We made some progress in the session on government procurement on drafting agreed text. As these discussions proceed over the next few rounds, we will continue to work to ensure the text of the chapter reflects our procurement system. Once the text has been agreed, we will begin market access negotiations with the aim of securing guaranteed access for Australian suppliers to Japan’s government procurement markets.
Good progress was made in the intellectual property chapter negotiations. Discussions focussed on the consolidated draft negotiating text and proposals made by Australia and Japan. The parties agreed on further intersessional work to move forward on various technical and substantive issues.
Australia and Japan had a productive session on institutional and framework provisions. Discussions centred on the transparency-related articles in the General Provisions chapter.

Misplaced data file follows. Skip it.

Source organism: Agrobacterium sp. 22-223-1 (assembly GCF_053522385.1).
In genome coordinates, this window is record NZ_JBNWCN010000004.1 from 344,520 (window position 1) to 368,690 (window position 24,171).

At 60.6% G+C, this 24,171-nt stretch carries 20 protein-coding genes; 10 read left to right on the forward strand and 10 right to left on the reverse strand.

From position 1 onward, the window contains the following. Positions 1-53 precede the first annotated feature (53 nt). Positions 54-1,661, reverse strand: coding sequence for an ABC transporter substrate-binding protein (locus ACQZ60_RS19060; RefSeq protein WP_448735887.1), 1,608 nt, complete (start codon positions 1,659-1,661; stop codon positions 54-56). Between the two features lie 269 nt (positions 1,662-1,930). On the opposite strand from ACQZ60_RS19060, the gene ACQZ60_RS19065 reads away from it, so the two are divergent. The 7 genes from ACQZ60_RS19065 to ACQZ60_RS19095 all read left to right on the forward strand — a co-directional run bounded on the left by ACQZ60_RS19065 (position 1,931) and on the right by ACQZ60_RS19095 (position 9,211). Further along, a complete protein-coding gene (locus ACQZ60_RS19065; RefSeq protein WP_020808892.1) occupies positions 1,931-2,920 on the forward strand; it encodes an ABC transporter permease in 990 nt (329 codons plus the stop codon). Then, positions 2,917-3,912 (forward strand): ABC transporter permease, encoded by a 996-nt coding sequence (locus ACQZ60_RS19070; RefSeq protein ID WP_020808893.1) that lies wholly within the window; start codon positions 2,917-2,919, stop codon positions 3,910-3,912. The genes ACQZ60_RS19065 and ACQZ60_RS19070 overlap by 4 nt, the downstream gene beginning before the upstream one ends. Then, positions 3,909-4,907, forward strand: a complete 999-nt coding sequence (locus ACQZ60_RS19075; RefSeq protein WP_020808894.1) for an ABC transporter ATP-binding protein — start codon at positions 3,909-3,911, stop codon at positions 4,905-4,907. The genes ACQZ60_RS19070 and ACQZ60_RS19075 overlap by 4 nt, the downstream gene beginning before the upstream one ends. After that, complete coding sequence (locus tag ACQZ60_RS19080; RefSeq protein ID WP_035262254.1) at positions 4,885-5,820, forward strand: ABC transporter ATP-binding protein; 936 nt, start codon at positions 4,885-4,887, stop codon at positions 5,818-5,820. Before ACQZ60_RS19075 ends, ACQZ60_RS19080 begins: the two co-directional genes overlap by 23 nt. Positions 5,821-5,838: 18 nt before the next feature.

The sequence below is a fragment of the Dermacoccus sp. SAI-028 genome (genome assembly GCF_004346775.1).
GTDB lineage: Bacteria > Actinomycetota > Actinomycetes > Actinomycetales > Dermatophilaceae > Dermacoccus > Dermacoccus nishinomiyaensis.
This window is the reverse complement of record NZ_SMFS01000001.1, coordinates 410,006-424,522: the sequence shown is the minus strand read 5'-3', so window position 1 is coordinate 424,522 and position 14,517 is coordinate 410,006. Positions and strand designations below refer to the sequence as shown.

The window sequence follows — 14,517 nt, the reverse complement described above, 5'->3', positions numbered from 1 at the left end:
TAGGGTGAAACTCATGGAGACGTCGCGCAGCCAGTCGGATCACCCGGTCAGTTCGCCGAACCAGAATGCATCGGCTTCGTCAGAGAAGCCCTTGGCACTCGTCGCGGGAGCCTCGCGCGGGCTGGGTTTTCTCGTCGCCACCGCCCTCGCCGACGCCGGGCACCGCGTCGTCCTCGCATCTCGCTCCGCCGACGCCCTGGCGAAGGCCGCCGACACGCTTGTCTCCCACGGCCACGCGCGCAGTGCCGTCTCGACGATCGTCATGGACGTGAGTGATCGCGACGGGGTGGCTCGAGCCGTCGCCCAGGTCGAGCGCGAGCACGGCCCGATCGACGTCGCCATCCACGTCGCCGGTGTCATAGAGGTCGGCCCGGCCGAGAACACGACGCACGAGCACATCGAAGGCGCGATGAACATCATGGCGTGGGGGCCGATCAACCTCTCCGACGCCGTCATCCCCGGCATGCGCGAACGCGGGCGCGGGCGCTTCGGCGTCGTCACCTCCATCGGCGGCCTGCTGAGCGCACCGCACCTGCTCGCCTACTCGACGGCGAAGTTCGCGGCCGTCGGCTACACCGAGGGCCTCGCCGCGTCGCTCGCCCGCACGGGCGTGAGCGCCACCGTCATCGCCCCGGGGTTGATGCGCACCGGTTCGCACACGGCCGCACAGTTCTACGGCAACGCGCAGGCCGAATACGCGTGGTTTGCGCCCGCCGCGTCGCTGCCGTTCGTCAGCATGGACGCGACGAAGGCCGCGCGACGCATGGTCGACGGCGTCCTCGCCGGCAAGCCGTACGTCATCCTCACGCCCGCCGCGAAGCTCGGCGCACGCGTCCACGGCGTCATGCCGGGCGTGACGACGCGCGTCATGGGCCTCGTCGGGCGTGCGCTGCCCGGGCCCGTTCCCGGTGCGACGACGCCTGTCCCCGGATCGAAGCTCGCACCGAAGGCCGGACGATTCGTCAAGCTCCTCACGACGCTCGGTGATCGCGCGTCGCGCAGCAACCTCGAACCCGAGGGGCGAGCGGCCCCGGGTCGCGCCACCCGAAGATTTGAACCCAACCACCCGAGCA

The competition policy session looked at possible elements of cooperation in competition-related matters. Constructive progress was also made on the proposed chapter text.
The two sides also met for an additional two and half days’ intensive discussion on dispute settlement and related provisions. The discussions covered all aspects of the consolidated text, clarifying key areas on commonality and difference, as well as identifying possible pathways to resolve those differences and move forward.
Looking ahead, the next round of negotiations is scheduled for late October, in Canberra. In addition to continued exchanges on text, we expect to further advance our discussions on issues relating to market access. We welcome input on issues of relevance to the Australia-Japan FTA negotiations. For further information, please email JapanFTA@dfat.gov.au.
Japan FTA Taskforce, Department of Foreign Affairs and Trade